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Ok, i def feel better about my use of the editor for unit definitions etc. I think I would rather stick with that since the editor is actually quite nice to use (I'm starting to like forms quite a lot ;)), and from what I can gather i would only get very similar results from scripting that part of the project anyway.
Edit: Having said that, I could alter the editor so it generates not a units.rul file, but instead the .lua file to define the units data. That way the easy front end of the editor could be used, while still having the robustness of scripting when loading in and reading the data...

But what about the use of scripting for AI? This is where i seem to be a bit lost. As was mentioned in a post linked the the forum FAQ, there is a lot of how to use... scripting languages, but very little on their pratical implementations.

How is scripting used to affect the AI. For example, I assume code regarding lines of sight, shooting, retreating etc is all coded in C++ (or what ever your language of choice is), but is the overlying AI logic (when to do line of sight, when to attack, when to run) all done in a script? Does the script just call particular game code as and when it sees fit, and it is through that that the AI can be modifed easily?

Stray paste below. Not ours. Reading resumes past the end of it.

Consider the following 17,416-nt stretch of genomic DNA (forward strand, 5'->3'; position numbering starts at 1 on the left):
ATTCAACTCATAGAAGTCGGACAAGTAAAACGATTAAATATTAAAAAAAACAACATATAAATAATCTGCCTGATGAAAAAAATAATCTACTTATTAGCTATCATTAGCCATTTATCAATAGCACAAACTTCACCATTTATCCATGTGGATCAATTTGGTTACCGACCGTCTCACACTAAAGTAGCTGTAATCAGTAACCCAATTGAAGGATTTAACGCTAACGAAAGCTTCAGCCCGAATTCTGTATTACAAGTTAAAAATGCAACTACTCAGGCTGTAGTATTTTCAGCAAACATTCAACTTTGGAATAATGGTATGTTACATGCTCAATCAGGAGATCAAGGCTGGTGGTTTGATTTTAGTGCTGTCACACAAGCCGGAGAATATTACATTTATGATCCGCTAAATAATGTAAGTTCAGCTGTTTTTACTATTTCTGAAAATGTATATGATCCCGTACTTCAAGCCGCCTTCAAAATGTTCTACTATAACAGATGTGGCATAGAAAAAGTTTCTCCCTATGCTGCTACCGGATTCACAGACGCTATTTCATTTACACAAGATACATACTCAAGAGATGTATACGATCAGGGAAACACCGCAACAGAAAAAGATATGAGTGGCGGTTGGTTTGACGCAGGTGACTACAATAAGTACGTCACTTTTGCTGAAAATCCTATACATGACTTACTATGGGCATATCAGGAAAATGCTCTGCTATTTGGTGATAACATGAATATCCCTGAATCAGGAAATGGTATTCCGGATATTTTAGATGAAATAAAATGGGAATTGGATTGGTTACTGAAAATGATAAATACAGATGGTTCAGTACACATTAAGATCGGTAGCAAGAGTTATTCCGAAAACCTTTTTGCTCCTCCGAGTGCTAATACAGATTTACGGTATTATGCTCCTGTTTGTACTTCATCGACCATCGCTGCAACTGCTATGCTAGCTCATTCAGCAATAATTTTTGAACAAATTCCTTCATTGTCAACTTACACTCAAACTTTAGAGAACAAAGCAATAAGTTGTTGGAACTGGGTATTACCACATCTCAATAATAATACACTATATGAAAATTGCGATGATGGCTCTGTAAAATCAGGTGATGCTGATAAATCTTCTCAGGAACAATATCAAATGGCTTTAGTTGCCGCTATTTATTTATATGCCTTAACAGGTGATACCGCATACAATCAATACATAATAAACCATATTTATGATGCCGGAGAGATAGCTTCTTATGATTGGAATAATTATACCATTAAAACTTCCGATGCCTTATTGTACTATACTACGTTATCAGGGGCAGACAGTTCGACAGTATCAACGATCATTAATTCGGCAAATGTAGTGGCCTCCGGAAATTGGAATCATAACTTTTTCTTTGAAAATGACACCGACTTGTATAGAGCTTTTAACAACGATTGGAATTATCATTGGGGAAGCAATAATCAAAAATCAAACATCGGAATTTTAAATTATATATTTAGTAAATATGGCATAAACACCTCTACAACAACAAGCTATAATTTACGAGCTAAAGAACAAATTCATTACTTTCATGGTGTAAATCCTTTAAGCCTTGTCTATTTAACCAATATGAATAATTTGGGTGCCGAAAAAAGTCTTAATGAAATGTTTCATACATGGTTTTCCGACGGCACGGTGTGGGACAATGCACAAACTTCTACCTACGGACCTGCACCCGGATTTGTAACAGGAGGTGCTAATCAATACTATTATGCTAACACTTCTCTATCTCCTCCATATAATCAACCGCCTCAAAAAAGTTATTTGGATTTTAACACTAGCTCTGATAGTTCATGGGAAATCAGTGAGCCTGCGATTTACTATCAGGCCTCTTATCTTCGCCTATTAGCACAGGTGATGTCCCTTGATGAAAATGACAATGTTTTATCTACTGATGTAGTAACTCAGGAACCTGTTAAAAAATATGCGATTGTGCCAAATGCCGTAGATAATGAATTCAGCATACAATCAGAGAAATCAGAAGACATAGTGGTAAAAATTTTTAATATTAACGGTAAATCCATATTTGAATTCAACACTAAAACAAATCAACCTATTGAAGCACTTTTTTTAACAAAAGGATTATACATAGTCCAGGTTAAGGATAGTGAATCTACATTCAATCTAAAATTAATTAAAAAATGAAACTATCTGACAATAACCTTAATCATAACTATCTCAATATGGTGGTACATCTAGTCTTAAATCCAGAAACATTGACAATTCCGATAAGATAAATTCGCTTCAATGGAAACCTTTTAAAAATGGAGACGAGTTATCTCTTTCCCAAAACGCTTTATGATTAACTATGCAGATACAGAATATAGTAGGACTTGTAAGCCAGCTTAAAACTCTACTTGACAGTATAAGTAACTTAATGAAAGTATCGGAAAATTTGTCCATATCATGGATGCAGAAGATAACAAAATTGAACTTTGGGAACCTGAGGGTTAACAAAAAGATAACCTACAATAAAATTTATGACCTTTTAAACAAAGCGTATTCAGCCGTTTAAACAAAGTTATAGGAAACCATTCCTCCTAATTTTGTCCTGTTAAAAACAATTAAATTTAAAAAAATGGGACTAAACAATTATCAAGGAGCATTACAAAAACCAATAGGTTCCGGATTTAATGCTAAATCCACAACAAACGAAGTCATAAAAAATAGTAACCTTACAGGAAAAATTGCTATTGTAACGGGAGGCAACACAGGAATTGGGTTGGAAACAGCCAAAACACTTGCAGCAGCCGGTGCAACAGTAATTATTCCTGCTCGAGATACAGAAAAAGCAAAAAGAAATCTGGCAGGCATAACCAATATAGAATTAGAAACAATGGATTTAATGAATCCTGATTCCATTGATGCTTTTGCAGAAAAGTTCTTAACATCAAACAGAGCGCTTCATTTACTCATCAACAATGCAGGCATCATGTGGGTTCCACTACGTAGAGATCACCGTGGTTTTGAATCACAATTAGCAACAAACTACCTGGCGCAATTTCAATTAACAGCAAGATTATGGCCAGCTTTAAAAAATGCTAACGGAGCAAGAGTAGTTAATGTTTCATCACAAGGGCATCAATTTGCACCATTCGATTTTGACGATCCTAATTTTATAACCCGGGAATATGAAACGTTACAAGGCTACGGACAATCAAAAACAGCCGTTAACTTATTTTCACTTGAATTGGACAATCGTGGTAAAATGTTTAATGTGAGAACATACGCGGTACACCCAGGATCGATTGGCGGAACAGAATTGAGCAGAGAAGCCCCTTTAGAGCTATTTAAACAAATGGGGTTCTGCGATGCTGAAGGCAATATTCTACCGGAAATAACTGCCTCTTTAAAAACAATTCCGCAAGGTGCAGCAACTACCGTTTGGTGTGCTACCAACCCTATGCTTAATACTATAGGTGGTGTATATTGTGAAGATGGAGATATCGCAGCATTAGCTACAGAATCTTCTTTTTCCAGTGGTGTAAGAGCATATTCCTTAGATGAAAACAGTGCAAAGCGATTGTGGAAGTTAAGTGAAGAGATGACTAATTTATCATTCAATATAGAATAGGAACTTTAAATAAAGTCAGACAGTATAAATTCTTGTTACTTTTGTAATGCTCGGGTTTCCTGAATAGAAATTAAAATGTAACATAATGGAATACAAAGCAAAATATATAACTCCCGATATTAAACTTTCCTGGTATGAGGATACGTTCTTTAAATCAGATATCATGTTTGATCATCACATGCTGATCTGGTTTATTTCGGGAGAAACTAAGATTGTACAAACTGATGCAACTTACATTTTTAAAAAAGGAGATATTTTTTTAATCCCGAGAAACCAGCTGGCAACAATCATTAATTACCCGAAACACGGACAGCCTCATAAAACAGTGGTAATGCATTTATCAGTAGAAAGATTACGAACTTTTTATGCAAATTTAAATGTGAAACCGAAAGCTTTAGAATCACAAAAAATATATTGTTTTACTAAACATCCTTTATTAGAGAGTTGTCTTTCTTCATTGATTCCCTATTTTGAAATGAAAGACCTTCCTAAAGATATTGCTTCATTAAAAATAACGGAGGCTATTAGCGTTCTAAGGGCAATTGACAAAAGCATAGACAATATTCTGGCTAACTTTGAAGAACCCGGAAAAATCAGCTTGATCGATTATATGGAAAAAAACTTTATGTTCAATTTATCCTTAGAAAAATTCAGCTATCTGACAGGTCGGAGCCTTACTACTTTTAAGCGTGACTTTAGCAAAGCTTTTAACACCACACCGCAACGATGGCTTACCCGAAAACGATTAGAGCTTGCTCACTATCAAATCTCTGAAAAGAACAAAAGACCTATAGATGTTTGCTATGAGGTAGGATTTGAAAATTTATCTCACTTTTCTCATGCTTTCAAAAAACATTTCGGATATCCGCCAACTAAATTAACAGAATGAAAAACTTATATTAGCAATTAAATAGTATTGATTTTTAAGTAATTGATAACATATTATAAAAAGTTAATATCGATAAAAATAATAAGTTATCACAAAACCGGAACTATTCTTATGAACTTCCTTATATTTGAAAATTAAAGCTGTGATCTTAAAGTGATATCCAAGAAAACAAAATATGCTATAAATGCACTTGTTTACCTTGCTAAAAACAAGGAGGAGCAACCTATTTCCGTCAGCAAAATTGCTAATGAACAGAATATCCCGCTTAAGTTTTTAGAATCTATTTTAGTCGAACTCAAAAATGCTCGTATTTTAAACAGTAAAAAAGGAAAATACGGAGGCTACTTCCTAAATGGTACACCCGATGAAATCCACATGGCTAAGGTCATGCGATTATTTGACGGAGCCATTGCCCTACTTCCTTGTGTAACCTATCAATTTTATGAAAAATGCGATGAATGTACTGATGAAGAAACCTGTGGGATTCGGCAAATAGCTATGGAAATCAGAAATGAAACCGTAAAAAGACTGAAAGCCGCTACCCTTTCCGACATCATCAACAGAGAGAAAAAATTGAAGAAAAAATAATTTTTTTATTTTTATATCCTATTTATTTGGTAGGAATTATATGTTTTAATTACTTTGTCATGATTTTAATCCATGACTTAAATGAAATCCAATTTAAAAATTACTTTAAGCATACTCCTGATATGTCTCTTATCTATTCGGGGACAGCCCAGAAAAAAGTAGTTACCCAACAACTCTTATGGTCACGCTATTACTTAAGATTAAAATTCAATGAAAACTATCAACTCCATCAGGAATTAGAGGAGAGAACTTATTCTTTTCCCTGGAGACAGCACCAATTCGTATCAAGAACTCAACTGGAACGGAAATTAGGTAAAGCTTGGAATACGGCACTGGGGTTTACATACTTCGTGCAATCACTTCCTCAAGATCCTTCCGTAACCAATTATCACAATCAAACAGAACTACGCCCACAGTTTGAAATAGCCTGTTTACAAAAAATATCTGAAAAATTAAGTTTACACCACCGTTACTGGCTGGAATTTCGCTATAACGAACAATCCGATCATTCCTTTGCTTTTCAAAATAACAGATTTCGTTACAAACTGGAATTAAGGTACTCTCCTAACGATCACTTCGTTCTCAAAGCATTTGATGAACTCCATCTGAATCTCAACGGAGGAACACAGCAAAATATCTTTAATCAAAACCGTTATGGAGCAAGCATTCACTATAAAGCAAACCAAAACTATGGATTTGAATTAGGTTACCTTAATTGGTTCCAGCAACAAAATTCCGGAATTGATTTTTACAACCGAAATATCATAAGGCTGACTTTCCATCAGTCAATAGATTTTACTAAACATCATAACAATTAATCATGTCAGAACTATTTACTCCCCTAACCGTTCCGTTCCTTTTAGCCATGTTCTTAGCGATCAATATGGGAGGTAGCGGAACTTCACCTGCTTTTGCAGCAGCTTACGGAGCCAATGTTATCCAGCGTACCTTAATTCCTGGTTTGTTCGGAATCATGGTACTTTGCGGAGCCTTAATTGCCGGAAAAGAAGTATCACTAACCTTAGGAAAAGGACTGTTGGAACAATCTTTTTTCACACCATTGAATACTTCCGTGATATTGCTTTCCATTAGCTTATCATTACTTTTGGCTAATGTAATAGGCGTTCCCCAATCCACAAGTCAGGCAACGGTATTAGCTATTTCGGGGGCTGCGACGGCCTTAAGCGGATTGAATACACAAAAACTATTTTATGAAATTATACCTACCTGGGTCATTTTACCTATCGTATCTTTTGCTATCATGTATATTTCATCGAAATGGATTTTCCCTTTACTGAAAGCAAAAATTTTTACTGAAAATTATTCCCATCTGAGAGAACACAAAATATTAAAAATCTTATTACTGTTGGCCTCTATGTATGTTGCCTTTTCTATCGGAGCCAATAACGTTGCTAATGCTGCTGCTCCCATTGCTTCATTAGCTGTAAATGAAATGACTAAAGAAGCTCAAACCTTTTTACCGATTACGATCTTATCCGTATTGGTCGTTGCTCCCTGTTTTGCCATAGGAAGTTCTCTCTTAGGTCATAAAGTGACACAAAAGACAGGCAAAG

I was unaware that Lua had case statements (though i suppose you could do bih if else statements?), so could u create some kind of FSM through scripting, or is this what scripting would avoid?

CreamShabang

[Edited by - creamShabang on December 17, 2004 1:37:07 AM]

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You pretty much have it figured out: The typical script (for anything, not just AI) calls a lot of high-level functions built in the native language (c++ or whatever you're using) and then uses some kind of logic to figure out what to (using a FSM in your example) and then calls more high level functions to actually do stuff. A psuedocode(using indentation for blocks) example might be something like
My.VisibilityRadius = 100...if(IsVisible(My.VisibilityRadius, Player))   if(My.Health > My.MaxHealth * 0.5)      if(DistanceTo(Player) > My.AttackDistance)         MoveToward(Player.Position, My.MoveSpeed)      else         Attack(Player, My.Weapon)   else      if(DistanceTo(Player) < Player.AttackDistance * 3)         MoveAwayFrom(Player.Position, My.MoveSpeed)      else         MoveInDirection(RandomAngle(), My.MoveSpeed / 3)